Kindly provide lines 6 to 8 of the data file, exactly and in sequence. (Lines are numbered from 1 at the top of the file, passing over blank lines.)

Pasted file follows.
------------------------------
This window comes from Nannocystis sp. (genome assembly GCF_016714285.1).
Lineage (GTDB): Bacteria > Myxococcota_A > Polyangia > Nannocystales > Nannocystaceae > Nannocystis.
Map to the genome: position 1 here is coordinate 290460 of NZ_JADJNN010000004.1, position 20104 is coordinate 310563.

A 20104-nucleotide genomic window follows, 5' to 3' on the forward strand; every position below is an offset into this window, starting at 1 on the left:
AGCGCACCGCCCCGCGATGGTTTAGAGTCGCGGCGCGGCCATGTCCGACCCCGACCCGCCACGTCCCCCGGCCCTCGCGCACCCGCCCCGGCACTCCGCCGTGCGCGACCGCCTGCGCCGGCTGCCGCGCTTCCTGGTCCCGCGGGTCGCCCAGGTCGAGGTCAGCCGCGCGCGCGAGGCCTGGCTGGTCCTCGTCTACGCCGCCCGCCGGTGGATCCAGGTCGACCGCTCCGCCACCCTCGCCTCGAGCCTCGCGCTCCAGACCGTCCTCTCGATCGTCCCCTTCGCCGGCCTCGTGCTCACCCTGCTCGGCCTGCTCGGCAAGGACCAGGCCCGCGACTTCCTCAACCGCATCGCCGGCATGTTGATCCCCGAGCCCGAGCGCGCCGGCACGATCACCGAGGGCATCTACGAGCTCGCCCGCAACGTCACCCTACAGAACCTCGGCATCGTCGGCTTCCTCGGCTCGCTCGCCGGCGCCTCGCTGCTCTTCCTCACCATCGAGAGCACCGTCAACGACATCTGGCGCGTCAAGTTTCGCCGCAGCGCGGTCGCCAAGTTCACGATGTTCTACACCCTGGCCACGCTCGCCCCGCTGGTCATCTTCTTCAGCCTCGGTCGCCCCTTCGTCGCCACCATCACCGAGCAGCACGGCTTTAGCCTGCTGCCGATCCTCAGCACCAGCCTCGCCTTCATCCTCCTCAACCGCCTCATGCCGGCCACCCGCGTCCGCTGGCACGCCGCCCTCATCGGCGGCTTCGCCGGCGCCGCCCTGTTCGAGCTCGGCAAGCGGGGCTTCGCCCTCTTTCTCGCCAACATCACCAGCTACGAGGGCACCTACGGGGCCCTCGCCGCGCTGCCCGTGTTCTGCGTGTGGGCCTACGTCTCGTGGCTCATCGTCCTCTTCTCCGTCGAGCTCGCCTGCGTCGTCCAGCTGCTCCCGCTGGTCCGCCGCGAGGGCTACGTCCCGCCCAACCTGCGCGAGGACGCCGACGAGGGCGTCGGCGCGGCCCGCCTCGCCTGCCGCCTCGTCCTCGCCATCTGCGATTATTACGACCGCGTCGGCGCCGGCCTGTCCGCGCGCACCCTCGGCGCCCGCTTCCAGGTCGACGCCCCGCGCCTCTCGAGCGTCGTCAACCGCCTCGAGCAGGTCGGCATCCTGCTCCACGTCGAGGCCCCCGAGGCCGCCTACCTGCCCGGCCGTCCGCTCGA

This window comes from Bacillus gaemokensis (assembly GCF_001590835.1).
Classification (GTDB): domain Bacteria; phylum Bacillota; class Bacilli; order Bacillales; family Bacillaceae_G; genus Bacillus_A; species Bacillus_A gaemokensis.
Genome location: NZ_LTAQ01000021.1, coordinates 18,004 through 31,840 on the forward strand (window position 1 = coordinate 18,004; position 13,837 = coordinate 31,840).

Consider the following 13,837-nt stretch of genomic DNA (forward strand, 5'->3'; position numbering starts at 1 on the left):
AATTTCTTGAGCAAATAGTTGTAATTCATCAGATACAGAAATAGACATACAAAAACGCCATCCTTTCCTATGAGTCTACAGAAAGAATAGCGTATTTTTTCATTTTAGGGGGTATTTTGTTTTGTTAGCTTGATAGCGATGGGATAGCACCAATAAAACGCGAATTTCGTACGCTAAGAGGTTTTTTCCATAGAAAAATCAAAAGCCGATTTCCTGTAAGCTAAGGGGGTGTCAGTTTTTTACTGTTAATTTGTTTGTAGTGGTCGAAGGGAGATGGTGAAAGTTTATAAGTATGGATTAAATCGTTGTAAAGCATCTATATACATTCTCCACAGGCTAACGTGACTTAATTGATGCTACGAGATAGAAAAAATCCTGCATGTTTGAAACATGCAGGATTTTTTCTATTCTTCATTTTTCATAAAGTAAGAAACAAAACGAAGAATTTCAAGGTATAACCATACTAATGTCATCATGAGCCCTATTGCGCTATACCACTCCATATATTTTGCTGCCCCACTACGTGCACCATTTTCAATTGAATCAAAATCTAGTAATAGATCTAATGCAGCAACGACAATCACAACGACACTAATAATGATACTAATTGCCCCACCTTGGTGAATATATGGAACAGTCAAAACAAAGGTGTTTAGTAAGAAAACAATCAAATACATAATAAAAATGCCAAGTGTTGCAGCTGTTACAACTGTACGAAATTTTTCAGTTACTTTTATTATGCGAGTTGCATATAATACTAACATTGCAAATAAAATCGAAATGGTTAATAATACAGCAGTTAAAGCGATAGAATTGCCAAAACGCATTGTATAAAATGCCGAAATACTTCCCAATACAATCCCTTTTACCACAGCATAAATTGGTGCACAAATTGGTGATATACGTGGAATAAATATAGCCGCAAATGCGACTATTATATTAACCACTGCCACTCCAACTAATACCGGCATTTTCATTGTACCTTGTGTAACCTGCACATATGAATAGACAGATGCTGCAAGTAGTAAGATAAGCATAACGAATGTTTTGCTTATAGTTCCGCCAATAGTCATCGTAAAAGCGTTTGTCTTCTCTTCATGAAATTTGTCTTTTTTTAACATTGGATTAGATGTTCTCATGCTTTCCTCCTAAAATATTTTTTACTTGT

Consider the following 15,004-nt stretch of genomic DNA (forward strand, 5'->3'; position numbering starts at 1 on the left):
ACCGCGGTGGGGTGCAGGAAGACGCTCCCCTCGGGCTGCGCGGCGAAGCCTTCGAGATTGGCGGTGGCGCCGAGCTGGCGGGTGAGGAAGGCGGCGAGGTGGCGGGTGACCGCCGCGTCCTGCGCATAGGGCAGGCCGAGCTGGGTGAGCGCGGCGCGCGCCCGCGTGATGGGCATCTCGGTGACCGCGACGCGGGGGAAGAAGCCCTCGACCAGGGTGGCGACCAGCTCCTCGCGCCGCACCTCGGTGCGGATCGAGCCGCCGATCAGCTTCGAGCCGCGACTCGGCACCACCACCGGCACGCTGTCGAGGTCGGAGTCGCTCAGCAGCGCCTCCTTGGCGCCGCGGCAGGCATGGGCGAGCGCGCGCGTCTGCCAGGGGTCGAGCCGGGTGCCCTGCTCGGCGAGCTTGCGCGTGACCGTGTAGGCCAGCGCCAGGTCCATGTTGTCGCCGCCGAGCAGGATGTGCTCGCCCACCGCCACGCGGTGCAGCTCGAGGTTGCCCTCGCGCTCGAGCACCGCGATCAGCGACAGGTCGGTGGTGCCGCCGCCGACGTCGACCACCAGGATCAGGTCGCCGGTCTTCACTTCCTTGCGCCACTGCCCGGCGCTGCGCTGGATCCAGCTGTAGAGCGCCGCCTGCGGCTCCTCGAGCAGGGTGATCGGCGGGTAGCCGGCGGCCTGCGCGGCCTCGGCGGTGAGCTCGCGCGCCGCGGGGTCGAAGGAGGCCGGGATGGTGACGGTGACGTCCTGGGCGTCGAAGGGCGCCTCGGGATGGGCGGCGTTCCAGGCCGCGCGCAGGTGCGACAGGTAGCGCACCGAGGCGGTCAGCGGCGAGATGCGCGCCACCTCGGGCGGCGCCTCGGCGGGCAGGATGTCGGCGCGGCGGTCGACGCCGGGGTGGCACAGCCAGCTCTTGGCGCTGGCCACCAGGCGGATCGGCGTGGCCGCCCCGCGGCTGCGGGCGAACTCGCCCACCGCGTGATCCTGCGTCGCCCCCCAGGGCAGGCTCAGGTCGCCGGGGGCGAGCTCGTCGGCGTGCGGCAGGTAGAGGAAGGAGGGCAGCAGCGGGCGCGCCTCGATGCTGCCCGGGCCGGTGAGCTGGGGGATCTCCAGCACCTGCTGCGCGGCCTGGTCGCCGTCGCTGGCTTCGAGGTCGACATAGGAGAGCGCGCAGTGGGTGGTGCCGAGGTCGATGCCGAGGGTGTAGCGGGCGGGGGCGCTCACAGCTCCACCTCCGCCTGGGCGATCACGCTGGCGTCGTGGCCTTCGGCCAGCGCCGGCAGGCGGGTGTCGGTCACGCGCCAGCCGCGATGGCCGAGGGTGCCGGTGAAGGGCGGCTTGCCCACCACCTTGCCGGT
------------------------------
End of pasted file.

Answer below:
This window comes from Bacillus gaemokensis (assembly GCF_001590835.1).
Classification (GTDB): domain Bacteria; phylum Bacillota; class Bacilli; order Bacillales; family Bacillaceae_G; genus Bacillus_A; species Bacillus_A gaemokensis.
Genome location: NZ_LTAQ01000021.1, coordinates 18,004 through 31,840 on the forward strand (window position 1 = coordinate 18,004; position 13,837 = coordinate 31,840).